Bryan Cranston plays a doting father who faces off against wild tech billionaire James Franco, his daughter's first serious love.
After he morphed from the slapstick dad in Malcolm in the Middle, to murderous drug kingpin Heisenberg, Bryan Cranston makes a long-awaited return to his comedic homelands as an uptight father who doesn’t approve of his student daughter's tech billionaire boyfriend, James Franco.
Stephanie Fleming (Zoey Deutch) has been dating Franco's Laird Mayhew for months without telling her parents.
After he pops up naked during a toe-curlingly awkward FaceTime call, Stephanie invites her staid small business owner father Ned (Cranston), mother Barb – (the brilliant Megan Mullally) and teenage brother Scotty (Griffin Gluck) to California to visit her at college and to meet Laird.
Once they land at the always-shirtless Laird’s modernist glass mansion in California, they soon see the uncouth youth is an eccentric, self-made gaming billionaire with a potty-mouth and no filter, who pays his house manager Gustav (Keegan-Michael Key) to attack him in a style reminiscent of Pink Panther character Cato, to keep him on his toes.
Writer John Hamburg, of I Love You, Man and Meet the Fockers fame, manages to keep the laughs coming in a film that is essentially a more modern take on the Robert De Niro and Ben Stiller classic.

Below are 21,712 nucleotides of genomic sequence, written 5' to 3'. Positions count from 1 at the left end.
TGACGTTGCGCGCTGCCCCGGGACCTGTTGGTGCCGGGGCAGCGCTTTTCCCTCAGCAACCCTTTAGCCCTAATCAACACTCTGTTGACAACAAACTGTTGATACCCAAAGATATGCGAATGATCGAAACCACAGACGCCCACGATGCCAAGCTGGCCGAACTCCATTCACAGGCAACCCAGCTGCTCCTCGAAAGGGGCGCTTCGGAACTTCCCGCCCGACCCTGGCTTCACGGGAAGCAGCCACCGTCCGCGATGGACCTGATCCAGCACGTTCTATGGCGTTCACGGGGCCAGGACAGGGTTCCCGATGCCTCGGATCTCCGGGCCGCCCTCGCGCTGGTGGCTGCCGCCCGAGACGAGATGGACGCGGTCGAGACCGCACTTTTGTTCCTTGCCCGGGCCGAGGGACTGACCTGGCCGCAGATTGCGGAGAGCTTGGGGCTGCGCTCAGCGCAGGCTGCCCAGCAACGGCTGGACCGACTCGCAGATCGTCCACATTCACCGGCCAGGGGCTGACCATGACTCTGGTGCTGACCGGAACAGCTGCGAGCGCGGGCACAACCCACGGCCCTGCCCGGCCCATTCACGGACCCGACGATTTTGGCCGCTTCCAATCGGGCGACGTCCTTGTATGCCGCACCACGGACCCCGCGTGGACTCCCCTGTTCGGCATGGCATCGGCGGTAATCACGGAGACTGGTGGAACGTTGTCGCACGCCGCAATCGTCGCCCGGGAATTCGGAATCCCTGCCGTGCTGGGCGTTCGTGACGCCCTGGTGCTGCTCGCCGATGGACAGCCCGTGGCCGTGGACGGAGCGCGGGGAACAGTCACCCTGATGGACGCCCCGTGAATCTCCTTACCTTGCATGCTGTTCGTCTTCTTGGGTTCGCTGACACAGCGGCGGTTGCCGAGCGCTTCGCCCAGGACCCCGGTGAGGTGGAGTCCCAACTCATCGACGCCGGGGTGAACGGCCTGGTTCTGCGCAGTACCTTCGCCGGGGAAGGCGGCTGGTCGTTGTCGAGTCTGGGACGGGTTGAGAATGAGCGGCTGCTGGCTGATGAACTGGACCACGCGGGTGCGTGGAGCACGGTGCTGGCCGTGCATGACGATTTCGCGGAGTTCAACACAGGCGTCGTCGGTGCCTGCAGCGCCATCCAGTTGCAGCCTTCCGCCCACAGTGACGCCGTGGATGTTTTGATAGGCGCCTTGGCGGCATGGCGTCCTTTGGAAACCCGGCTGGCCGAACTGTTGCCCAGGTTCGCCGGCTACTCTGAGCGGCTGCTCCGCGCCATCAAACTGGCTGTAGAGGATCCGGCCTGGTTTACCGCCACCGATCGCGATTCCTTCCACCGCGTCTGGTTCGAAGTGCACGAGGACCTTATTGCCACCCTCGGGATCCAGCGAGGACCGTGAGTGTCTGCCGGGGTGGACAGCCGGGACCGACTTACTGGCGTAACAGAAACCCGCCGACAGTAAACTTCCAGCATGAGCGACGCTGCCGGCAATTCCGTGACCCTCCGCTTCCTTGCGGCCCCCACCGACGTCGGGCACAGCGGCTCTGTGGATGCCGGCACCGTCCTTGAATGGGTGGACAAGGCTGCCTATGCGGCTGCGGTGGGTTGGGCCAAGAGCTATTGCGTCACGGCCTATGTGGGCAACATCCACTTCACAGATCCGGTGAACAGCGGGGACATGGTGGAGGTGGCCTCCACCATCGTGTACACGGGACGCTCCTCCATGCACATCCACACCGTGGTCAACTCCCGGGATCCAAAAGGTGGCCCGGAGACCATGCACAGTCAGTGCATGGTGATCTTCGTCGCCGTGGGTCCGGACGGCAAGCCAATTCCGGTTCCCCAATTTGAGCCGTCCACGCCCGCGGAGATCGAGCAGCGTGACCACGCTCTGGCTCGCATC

It's no surprise that Cranston, who made his mark in comedy Malcolm in the Middle, slots back so easily into the comedy lane.
His angry and exasperated reactions to Laird's bizarre behaviour are seamless, and pairing him with Mullaley (who most will fondly remember as the sharp-tongued Karen in Will & Grace), provides plenty of laugh out loud moments, although it’s unclear what she sees in serious old Ned.
The film literally runs on toilet humour, such as a scene where Cranston is trapped on a high-tech toilet with his underpants around his ankles after coming down with a violent tummy bug.
Franco finds his groove in the role of the fatherless Laird who doesn’t seem to like wearing a shirt and says exactly what he’s thinking. A question of typecasting maybe?
He looks like he’s having plenty of fun with the character whose behaviour will literally make you squirm at times.
Unfortunately, Deutch is somewhat overshadowed onscreen by Franco and Cranston, much like her character, but veteran comic actress Mullaley manages to steals every scene she’s in. More please.
Why Him? is a real laugh out loud affair, which shows Cranston has lost none of his comic timing, and Franco finds more of his.
© Cover Media